Does that mean I don’t like Kolkata? Not at all! True, Kolkata is very different from the other Indian metros, but not all of this difference is bad. It is city with a heart. That very amateur attitude that I have written against above often becomes a boon and prevents people from becoming robots hurrying around to earn money (as Dipta puts it nicely here). When I see the IT professionals in my office bring jhalmuri from outside the gate in the evenings and indulge in a nice adda with tea inside the cubicles, I realize that it wouldn’t have been possible elsewhere. Similarly, the big manager who spends half the year abroad hates to work on weekends here. The reason? He must cycle to the old playground in his small suburban town and spend the evening chatting and playing with his childhood friends. As I wrote in my previous post, there are people who try to earn a living by selling the books they write, and even though it is clearly a loss making business, they do not forfeit their love of writing. Work still comes to a standstill (or at least takes a backseat) during cricket or football matches. Speaking of football, almost the whole of Kolkata can be split into two teams: Mohunbagan and East Bengal. It is different during the FIFA World Cup though, then the city is divided between Brazil and Argentina supporters. I couldn’t imagine a person sitting free and watching a match on the TV in our Chennai or Hyderabad office cafeteria, but here it is a common sight.

And arguments! Let it be the question of Sourav becoming the captain again, or the land acquisition at Singur, everyone is ready to argue about it in such a way as if their life depended on it. Outsiders soon become part of this spirit. The other day I saw two Bihari gentlemen debating animatedly on the road about whether Bhagalpur is a larger station than Hajipur or not.

But there’s a personal touch to many things which I could not imagine in Chennai or Hyderabad. For example, I can’t think of walking into a small restaurant in Hyderabad and ordering a meal where I get to choose the individual components of the meal from a number of options. In Kolkata I can do that. Food is really cheap here, and although it may sound unbelievable, a few days ago I had better South Indian food here than I ever had in Hyderabad. Similarly, Kolkata has some of the best Chinese restaurants in the country.

So what is my final verdict? Do I like it here?

Although the inconveniences and non-professional attitude of the people sometimes get on my nerves, yet, the truth is that I’m liking my stay in Kolkata very much. However much I may criticize the people here, however much I may praise Hyderabad, the fact remains that deep inside my heart I’m also one of those lazy, argumentative, passionate Bengalis who do not decide every action of their life by the financial benefits associated or by cold, hard logic. Although I come from a suburban town, I’m as much a part of this city as the millions of others who have come here from outside in search of a livelihood and have merged with the multicoloured fabric of humanity that is Kolkata.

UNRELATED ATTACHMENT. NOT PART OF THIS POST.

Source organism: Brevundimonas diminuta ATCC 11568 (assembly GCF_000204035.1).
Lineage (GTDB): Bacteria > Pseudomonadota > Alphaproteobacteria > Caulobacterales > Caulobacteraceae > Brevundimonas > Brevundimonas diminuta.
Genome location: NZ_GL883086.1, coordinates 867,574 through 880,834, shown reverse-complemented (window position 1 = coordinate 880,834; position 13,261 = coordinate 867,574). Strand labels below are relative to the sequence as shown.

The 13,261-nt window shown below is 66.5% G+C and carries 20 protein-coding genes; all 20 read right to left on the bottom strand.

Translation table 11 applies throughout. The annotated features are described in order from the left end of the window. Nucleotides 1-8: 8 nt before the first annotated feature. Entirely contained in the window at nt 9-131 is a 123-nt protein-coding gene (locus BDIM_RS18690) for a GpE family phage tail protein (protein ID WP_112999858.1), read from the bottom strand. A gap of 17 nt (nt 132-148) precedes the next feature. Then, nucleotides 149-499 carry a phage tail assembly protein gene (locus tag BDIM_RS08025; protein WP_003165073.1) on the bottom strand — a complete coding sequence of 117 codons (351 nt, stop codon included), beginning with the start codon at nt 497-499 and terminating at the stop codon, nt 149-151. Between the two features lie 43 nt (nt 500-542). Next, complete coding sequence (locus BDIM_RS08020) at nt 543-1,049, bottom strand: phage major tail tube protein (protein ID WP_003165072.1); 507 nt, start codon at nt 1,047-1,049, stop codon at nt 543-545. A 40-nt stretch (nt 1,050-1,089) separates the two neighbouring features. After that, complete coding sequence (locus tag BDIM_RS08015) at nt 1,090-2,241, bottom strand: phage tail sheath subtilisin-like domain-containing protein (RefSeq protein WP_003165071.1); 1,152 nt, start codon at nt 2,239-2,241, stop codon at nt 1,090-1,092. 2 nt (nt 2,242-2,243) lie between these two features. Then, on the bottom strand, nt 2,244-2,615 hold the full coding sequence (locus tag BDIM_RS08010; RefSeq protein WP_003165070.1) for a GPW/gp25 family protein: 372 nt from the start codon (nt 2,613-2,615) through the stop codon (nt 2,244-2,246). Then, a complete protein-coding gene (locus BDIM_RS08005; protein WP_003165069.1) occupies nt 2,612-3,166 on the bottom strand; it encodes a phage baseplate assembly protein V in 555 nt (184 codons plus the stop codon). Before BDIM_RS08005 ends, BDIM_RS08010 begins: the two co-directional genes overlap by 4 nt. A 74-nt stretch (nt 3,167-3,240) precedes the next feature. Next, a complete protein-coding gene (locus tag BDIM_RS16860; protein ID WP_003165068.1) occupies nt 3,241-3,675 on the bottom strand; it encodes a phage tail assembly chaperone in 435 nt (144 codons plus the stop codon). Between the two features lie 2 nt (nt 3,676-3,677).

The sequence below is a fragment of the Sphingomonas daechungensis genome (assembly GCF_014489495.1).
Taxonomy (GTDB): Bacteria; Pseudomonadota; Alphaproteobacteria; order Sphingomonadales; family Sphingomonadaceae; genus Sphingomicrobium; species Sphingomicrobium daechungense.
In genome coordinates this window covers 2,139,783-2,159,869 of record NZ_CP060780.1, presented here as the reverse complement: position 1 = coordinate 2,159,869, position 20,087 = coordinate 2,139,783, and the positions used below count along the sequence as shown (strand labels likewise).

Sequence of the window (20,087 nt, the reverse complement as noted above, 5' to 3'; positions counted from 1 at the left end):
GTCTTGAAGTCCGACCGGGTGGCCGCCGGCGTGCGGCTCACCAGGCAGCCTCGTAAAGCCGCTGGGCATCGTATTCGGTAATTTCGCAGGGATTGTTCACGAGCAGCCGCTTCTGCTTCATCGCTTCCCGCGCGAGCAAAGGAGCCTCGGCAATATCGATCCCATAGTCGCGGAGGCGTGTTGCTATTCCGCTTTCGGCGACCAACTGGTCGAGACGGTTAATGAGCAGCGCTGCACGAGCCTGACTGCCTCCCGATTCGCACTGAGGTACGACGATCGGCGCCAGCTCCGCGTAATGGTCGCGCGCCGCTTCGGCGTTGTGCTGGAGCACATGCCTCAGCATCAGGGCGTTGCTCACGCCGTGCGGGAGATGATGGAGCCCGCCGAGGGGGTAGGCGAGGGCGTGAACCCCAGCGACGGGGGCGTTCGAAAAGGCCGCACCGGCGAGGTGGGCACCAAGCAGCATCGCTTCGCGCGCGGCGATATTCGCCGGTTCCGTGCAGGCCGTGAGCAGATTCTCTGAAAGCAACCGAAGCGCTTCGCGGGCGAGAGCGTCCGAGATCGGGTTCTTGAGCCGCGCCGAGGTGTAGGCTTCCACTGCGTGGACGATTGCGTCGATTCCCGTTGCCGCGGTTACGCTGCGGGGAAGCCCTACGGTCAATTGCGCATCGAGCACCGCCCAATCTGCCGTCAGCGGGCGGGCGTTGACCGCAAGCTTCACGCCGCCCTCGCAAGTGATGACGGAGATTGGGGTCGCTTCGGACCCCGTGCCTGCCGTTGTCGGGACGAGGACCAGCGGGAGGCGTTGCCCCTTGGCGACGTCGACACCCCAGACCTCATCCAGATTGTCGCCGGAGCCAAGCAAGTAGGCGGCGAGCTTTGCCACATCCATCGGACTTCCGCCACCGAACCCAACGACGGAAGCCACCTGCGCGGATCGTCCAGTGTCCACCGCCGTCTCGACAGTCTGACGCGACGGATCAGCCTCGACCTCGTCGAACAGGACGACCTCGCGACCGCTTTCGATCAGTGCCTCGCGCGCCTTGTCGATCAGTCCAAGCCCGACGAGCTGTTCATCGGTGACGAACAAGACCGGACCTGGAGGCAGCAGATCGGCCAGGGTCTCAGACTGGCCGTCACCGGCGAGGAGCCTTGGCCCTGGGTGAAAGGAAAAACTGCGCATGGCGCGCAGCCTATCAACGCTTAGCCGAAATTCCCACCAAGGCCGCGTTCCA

That is why I say don’t hold me responsible for this long gap in posting. It is due to the Kolkata spirit that has got into me.


  1. Well written, I can see what kept you so busy. I am glad to know you are better settled with a flat and broadband connection now. Post some more Kolkata experiences, waiting to hear of them.

  2. kewl nice article love to hear more experince of klokata. so your now settling down there. your blog is a very kewl one be in touch like to visit more often

    regards Biby - Blog

  3. Humm....Kolkata's true picture....its an eye opener yaa....there's always a flip side to every decision you take no matter how good it is....but all the same wish you loads of luck to accomplish the propse of you being there!Cheers!

  4. Thanks for sharing your views. But I want to mention that it is all in one’s perspective. Say even your Chennai or Hyderabad or Mumbai or Bangalore would seem ‘slow’ to the foreign investors. But they are aware of cultural differences (no superiority or inferiority concept her pl) and plan accordingly – not because they are people with high moral principles but with high insight for money making processes. What I am getting at is that although I realize that so many things/attitudes need to be changed in WB yet one must be able to adapt happily or willingly to the environment he/she is in. It is like if any Indian gets agitated or bothered by pda (public display of affection) in any cities of US and wish for harinam sankirtan over there!

  5. @shreemoyee: Thanks! Won't have to wait long. Lots of experiences to write about. Only a little lack of time...

    @biby cletus: Thanks, keep visiting.

    @monami: I don't exactly see it as the "flip side"... every city has its problems, and Kolkata's problem is lack od professionalism. Thanks for your wishes!

    @anonymous: Although I agree that a person should adapt to the environment/culture he or she is in (I'm doing it, am I not?), I feel that there is a certain direction in which we should be moving, and there are certain habits we should give up. Respecting the value of other people's time is probably the least we can do for them. So is providing the value for the money taken when you are providing a paid service. Much as I love this city for it's easy-going attitude, it will only be a better place with some changes.